In the autumn, when new trees will have been planted, the south side of the street will become a green walk for pedestrians enjoying the city centre. The more compact northern side will host new areas for rest. It will also be enlivened with trees but there will be fewer of them.

Parking will be available on the south side next to the pedestrian zone. Drivers will be able to park between the trees.

The comfortable modern street furniture and streetlamp designs have given the street a cosier feel. Now Novy Arbat has the longest bench in Moscow between buildings 19 and 21. It was built in two parts, 150 m long each, for a total of 300 m long.

Novy Arbat Street

New life around Stary Arbat

The mini-park near the Khudozhestvenny cinema now has new walkways, benches and trees. The opposite side near Praga restaurant has been expanded for pedestrians and parking has been improved. The traffic pattern here has changed – drivers can only access this side of Arbatskaya Square from the Boulevard Ring, and only public transit will be allowed to exit Novy Arbat here.

Romanov Pereulok now has only one lane and fewer parking spaces. The pavements have been expanded by about 1.2 m. No trees, but shrubs will be planted.

Arbatskaya Square

Boulevard Ring: Linear route without billboards

The road width has been revised and now the Boulevard Ring has a pedestrian zone that runs along the street. The pavements have been widened from 22.8 to 32.2 m. The boulevards have been merged into a single route, which is easier to stroll along.

The linear park will draw pedestrians’ attention to the adjoining streets, lanes, mini-parks and squares.

The number of streetlights has been increased six-fold and lamp shades have been added. The ring will soon have 78 new trees and over 2,700 bushes and shrubs.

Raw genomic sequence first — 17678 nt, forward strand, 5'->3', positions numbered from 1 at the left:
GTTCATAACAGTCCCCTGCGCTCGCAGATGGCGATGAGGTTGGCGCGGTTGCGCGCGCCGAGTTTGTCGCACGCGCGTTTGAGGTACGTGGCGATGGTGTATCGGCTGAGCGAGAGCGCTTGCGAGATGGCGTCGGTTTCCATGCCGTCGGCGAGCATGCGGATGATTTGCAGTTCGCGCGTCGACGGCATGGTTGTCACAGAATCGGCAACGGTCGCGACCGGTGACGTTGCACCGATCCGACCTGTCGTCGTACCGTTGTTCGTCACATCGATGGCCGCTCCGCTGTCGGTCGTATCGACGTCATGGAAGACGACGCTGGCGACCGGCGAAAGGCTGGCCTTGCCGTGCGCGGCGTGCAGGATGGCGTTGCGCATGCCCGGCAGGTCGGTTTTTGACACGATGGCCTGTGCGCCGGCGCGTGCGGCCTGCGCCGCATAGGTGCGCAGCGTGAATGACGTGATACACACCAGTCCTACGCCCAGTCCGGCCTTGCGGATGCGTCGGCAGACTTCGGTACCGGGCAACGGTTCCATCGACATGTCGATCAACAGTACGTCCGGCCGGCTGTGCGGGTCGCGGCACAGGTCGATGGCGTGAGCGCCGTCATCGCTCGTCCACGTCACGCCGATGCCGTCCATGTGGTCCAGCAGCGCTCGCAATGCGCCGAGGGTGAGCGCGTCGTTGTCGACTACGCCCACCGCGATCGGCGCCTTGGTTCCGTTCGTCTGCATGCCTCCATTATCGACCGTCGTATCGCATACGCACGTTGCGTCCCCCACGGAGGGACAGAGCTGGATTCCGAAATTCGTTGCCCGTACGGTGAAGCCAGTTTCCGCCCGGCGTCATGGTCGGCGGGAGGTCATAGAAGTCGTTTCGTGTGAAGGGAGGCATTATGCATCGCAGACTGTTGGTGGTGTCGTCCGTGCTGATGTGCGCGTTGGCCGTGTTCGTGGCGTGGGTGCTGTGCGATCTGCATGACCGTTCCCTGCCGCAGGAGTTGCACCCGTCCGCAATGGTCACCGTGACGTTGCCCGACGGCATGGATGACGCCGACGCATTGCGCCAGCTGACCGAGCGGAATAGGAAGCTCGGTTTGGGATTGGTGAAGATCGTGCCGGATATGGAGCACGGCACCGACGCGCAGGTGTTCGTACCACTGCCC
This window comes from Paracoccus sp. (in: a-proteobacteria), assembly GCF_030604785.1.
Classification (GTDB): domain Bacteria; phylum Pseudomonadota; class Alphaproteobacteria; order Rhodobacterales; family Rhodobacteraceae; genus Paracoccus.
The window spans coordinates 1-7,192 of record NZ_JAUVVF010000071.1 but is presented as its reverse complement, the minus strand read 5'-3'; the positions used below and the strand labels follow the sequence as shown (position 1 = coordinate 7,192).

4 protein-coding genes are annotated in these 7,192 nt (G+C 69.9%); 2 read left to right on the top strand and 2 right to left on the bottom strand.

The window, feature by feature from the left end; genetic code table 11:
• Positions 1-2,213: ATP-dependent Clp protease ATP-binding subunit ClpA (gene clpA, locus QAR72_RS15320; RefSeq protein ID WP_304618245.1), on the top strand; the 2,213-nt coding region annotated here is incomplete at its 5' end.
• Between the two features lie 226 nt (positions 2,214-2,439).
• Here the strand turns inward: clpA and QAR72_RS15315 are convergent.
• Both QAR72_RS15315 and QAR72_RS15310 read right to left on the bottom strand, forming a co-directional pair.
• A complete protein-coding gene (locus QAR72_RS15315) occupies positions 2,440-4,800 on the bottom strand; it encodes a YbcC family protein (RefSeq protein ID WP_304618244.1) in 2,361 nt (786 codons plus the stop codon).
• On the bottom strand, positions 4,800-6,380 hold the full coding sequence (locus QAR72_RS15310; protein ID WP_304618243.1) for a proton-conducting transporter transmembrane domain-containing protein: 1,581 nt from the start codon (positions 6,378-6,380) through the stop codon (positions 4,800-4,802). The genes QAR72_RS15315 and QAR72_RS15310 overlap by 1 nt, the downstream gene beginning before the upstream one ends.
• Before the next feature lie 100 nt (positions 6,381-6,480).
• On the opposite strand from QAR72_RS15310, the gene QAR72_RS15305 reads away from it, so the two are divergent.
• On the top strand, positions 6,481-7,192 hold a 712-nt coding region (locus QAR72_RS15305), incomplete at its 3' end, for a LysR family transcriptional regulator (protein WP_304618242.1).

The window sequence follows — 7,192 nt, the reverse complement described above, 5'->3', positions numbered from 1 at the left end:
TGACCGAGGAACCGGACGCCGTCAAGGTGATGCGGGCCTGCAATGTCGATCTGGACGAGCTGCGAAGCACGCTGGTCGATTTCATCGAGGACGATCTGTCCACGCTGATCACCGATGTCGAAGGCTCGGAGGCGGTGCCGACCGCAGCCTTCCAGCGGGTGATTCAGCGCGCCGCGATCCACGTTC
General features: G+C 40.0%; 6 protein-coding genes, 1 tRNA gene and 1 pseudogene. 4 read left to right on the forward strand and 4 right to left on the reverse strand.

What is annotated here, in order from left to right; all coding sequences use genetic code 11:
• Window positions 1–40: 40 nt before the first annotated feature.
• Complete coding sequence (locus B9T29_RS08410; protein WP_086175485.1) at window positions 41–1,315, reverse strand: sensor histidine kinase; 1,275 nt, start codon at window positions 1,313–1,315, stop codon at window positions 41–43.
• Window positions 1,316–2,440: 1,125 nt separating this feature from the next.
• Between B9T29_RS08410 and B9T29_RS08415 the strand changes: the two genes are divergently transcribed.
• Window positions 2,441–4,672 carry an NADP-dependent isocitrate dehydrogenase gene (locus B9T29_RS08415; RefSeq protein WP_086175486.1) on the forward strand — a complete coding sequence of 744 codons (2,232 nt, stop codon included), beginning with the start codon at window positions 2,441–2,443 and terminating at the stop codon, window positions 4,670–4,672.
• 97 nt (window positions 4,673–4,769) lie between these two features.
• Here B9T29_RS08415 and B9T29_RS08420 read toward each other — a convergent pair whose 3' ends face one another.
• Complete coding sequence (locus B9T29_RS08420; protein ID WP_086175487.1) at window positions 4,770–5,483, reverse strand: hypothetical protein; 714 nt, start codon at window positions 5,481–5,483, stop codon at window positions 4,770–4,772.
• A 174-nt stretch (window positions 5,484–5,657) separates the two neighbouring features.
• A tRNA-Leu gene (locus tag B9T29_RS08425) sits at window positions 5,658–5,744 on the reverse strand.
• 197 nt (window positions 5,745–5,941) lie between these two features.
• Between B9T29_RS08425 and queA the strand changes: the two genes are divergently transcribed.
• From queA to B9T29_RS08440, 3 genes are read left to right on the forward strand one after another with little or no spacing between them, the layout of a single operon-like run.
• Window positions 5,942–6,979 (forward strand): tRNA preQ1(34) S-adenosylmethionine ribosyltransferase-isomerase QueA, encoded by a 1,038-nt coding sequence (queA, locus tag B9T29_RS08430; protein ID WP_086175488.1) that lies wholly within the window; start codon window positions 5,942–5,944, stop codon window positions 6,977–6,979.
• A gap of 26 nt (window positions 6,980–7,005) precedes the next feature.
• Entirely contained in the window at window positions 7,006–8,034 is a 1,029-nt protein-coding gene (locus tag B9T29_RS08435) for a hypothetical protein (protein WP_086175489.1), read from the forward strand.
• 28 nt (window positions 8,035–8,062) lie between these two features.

Excessive billboards have been removed all along the ring to preserve the historical look. Wood benches have been installed at bus stops.

Garden Ring: Fruit trees and energy saving streetlights

The Garden Ring will soon be able to justify its name; it will have its long-gone fruit trees restored. In the autumn, new trees and shrubs will be planted. For example, lime-trees will blossom on Sadovaya-Triumfalnaya and Zemlyanoi Val streets, Ussuri pears will share their fragrance on Smolenskaya Square and Valovaya Street, elm trees will decorate Sadovaya-Spasskaya Street and Zubovsky Boulevard, rowan trees will brighten up Sadovaya-Chernogryazskaya and Zatsepsky Val streets, and alder trees will appear on Sadovaya-Kudrinskaya and Nizhnyaya Krasnokholmskaya streets.

An equal road width has been maintained nearly all along the ring, which has made it possible to expand the pedestrian zone on most sections of the Garden Ring and prevent traffic bottlenecks.

Streetlamps have been replaced with energy-saving lights, and the pedestrian zone now has modern lights with a diffused glow, which makes it nice to walk along the Garden Ring at night.

New double-layered asphalt will be laid between Smolenskaya Square and Malaya Dmitrovka. The construction will not block the streets completely but in sections so that traffic and pedestrians are only partially restricted.